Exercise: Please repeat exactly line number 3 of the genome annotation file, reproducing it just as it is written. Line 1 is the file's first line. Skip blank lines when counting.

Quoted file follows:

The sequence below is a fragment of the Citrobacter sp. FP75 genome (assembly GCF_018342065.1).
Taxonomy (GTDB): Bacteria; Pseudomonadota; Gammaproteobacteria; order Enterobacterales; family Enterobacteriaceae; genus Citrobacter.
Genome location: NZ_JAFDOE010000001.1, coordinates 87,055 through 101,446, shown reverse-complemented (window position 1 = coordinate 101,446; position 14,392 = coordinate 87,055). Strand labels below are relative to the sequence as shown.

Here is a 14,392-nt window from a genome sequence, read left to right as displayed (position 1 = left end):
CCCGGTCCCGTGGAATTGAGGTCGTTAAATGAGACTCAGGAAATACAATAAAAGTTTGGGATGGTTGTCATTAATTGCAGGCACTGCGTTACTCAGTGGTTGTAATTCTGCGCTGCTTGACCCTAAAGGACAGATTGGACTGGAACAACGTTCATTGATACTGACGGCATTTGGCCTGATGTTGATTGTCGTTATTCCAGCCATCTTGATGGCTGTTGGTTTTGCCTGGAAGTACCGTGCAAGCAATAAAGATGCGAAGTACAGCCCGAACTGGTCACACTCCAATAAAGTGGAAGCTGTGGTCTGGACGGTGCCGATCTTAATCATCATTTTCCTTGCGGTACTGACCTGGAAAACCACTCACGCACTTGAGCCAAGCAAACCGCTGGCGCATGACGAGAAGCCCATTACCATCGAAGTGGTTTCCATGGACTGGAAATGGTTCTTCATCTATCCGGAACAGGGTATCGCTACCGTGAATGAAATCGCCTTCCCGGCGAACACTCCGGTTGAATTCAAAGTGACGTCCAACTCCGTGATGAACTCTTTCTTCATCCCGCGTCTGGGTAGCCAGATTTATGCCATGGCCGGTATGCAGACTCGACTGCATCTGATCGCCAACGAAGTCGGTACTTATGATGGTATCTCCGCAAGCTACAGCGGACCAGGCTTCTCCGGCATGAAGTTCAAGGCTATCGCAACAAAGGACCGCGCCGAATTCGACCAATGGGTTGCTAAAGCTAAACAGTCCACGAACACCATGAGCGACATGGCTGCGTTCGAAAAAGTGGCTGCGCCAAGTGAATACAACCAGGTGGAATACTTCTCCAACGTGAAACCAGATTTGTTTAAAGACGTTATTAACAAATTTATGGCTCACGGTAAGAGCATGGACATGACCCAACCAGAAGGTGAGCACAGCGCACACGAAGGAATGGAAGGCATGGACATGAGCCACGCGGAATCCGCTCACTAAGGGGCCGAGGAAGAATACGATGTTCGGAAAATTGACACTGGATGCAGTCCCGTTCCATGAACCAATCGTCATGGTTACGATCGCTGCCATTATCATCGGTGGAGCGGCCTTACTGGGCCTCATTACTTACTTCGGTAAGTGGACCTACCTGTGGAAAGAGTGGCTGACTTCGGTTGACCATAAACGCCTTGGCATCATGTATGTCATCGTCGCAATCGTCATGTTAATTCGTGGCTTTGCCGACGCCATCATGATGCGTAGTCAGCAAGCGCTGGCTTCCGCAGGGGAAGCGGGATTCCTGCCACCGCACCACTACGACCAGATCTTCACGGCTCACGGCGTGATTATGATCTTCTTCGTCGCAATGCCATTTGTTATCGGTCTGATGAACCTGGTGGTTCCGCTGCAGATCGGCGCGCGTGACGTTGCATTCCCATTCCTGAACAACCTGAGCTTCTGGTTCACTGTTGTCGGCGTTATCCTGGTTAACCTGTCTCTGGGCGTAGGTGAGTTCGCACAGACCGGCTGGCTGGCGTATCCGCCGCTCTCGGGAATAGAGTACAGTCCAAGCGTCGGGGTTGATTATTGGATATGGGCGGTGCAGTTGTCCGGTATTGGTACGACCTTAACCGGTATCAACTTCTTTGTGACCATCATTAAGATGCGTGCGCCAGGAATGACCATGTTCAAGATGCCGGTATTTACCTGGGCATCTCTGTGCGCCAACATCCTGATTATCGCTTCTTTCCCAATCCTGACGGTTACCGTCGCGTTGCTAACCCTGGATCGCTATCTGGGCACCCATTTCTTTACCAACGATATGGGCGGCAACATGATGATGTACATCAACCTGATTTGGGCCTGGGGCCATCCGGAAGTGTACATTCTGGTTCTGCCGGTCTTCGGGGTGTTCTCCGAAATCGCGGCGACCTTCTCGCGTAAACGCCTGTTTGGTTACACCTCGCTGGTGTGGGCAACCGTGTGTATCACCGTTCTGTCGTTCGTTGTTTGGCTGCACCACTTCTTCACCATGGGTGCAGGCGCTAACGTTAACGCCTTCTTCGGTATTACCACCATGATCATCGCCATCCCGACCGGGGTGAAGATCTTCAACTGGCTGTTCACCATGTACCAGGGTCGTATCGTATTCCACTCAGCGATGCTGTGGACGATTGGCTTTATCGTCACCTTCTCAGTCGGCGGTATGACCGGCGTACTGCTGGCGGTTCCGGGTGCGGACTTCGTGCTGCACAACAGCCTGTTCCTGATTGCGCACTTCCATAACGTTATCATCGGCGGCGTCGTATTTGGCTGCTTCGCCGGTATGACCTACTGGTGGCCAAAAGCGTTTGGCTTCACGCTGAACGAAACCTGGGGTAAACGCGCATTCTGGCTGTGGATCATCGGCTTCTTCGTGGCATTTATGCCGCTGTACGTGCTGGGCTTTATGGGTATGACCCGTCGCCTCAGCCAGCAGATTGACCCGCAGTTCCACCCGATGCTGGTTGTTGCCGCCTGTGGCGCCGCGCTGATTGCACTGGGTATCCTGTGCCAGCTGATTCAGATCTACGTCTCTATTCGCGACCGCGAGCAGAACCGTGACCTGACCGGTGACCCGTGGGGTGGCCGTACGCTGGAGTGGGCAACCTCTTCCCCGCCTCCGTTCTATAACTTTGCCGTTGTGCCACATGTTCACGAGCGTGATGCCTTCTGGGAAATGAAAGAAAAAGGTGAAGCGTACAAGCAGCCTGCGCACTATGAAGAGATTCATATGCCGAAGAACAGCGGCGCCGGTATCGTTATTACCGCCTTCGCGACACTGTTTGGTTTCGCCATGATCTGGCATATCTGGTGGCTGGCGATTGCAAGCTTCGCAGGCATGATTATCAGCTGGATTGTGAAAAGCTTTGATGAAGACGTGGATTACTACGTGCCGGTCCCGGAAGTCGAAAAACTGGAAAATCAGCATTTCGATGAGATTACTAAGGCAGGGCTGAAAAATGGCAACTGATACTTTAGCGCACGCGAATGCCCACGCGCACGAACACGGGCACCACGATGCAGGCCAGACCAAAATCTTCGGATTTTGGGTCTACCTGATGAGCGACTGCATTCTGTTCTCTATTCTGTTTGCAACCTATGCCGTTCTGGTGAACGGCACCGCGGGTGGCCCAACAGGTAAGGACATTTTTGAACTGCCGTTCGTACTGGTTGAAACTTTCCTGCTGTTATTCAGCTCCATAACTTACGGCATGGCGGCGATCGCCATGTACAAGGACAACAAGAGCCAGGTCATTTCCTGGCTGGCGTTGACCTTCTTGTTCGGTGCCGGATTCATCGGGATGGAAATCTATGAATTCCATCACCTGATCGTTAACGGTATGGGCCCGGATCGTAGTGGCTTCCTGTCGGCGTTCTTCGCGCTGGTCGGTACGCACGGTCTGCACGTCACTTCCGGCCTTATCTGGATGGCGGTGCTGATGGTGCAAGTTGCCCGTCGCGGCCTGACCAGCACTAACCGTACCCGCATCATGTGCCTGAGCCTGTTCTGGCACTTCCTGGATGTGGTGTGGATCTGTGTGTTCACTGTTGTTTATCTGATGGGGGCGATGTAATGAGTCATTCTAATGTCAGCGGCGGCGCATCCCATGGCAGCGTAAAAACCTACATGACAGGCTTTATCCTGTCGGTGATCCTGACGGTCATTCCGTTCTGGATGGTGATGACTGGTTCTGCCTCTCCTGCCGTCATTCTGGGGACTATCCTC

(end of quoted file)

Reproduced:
Genome location: NZ_JAFDOE010000001.1, coordinates 87,055 through 101,446, shown reverse-complemented (window position 1 = coordinate 101,446; position 14,392 = coordinate 87,055). Strand labels below are relative to the sequence as shown.